SAN FRANCISCO (AP) -- The founders of DVR pioneer TiVo are shifting their focus from broadcast TV to broadband Internet as they introduce a new device designed to make it easier for people to find and manage video.
The sequel gets under way Tuesday with the release of the Qplay, a box that sorts and streams video clips compiled from all over the Internet. It's on sale for $49 exclusively at qplay.co.
The Qplay is controlled through an application that can be installed on an iPad or iPhone to select video separated into categories, or "Qs." All the video is stored in remote data centers so the line-up remains in sync even when a user switches from watching on a TV screen to viewing on an iPad or another device.
The Qplay's debut comes more than 15 years after former TiVo CEO Mike Ramsay and fellow company founder James Barton unveiled the first digital video recorder at a consumer electronics show.
TiVo proved to be more versatile and convenient than video cassette recorders, encouraging millions of viewers to store TV shows so they could watch the programs at their discretion instead of having the times dictated to them. TiVo's DVRs also made it even quicker to skip through commercials.
One of TiVo's first rivals in the DVR industry, ReplayTV, was founded by Anthony Wood, who now runs a Silicon Valley company that makes the Roku box -- a popular choice for streaming Internet video on television. The Qplay also will be competing against Apple TV, another streaming box, and Google's Chromecast, a dongle-like device that sells for just $35.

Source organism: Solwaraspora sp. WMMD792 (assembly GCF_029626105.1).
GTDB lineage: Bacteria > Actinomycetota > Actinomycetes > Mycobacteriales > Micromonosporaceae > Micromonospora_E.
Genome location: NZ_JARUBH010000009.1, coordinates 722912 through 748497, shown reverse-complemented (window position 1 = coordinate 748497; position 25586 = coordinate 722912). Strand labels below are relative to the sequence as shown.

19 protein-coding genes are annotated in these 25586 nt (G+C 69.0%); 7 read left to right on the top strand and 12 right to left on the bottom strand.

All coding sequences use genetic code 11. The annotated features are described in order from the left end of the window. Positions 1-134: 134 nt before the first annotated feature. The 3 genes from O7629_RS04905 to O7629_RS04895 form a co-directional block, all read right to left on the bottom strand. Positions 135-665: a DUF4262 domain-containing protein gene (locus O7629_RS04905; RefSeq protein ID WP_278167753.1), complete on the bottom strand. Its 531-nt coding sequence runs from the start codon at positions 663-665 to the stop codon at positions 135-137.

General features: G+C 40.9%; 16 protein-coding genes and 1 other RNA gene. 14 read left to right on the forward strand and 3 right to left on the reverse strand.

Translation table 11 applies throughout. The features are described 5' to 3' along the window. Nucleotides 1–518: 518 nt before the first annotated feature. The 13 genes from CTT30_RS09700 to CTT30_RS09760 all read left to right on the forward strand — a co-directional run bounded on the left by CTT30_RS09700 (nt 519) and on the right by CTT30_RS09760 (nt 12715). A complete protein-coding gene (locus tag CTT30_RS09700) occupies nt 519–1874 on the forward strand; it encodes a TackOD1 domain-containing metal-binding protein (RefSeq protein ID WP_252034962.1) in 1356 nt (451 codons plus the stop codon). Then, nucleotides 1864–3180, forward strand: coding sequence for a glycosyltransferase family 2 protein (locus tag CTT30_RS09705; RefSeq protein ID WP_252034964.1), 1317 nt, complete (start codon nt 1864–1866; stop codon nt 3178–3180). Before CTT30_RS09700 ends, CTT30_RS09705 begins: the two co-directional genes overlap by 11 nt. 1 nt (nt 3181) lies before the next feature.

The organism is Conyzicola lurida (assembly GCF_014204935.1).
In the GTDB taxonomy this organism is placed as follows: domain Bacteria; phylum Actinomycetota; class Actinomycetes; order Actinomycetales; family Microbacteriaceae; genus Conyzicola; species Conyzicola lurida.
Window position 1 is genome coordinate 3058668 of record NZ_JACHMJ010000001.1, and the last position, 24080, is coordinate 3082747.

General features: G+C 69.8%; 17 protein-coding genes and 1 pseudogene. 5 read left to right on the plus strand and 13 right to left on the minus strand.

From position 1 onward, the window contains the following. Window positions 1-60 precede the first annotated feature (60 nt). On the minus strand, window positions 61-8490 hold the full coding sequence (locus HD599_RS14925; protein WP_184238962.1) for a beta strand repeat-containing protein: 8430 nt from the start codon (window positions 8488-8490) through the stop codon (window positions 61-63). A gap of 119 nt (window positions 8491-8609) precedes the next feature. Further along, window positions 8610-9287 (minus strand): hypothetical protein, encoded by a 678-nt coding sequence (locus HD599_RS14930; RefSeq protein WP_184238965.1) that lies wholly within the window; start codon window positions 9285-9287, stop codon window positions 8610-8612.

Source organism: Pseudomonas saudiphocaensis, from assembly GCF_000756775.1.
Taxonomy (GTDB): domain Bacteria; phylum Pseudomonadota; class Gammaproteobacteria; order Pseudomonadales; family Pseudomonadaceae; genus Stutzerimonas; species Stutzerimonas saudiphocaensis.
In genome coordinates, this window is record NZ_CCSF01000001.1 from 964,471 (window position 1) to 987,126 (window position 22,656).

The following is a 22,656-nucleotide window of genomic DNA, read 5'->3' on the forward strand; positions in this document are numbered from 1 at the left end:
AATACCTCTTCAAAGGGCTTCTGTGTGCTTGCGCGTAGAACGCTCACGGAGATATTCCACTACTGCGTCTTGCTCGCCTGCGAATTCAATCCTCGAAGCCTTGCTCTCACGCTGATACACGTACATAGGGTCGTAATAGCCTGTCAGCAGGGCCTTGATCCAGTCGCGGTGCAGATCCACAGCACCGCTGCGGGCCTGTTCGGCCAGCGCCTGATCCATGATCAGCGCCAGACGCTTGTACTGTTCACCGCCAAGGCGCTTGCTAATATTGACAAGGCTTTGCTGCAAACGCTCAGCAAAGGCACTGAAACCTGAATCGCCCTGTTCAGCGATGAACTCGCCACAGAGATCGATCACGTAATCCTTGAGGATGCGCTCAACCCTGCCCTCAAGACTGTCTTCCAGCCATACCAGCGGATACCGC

After spending the past 18 months working on the Qplay, Ramsay and Barton are convinced they have figured out how to bring order to the jumble of video on the Internet.
"If you look at the state of Internet video today, it's a mess," Ramsay said. "It used to be you had 500 channels on TV and nothing to watch. Now it seems like you have 500 apps on your tablet and you go from one app to the next as you search for something to watch."
The Qplay aims to become a vital video hub by offering its users a constantly changing mix of clips from dozens of websites. The device, which is about the size of an energy bar, does this by working with an app that asks users for access to their accounts on Twitter, Facebook and YouTube. Qplay then compiles all the video featured in links posted within their user feeds on Facebook and Twitter, as well as designated channels on YouTube.
Those clips are then sorted into "Qs," such as news or extreme sports. Qplay users can also create their own specialty channels, such as curling if they've become enamored with the sport in the aftermath of the Winter Olympics in Russia.
The Qplay plugs into a TV's HDMI port and relies on WiFi so an iPad can serve as a remote control to pick videos to show on a big screen. The videos will continue showing on a TV even when the iPad is in sleep mode to conserve the battery power. Users can also choose to watch the video on their tablets or phones. For now, Qplay is only compatible with Apple's iOS software, but an application for Google's Android software is also in the works. The Qplay is also planning to add Netflix and other Internet video subscription services to the mix later this year.
Ramsay stepped down as TiVo's CEO in 2005 as the company struggled to grow after cable and satellite TV providers began making their own DVRs. TiVo sued many of the copycats for patent infringement and ended up winning lucrative licensing agreements after Ramsay's departure.
Barton left his longtime job as TiVo's chief technology officer in 2012, and reunited with Ramsay shortly after that departure. The two men launched InVisioneer, a San Jose, Calif., start-up that is changing its name to Qplay. The company has raised an undisclosed amount of money from two of Silicon Valley's top venture capital firms, Kleiner Perkins Caufield & Byers and Redpoint Ventures.
"We believe all video in the future ultimately will be delivered over the Internet, and we believe we have come up with something that is even easier to use than TiVo," Ramsay said.
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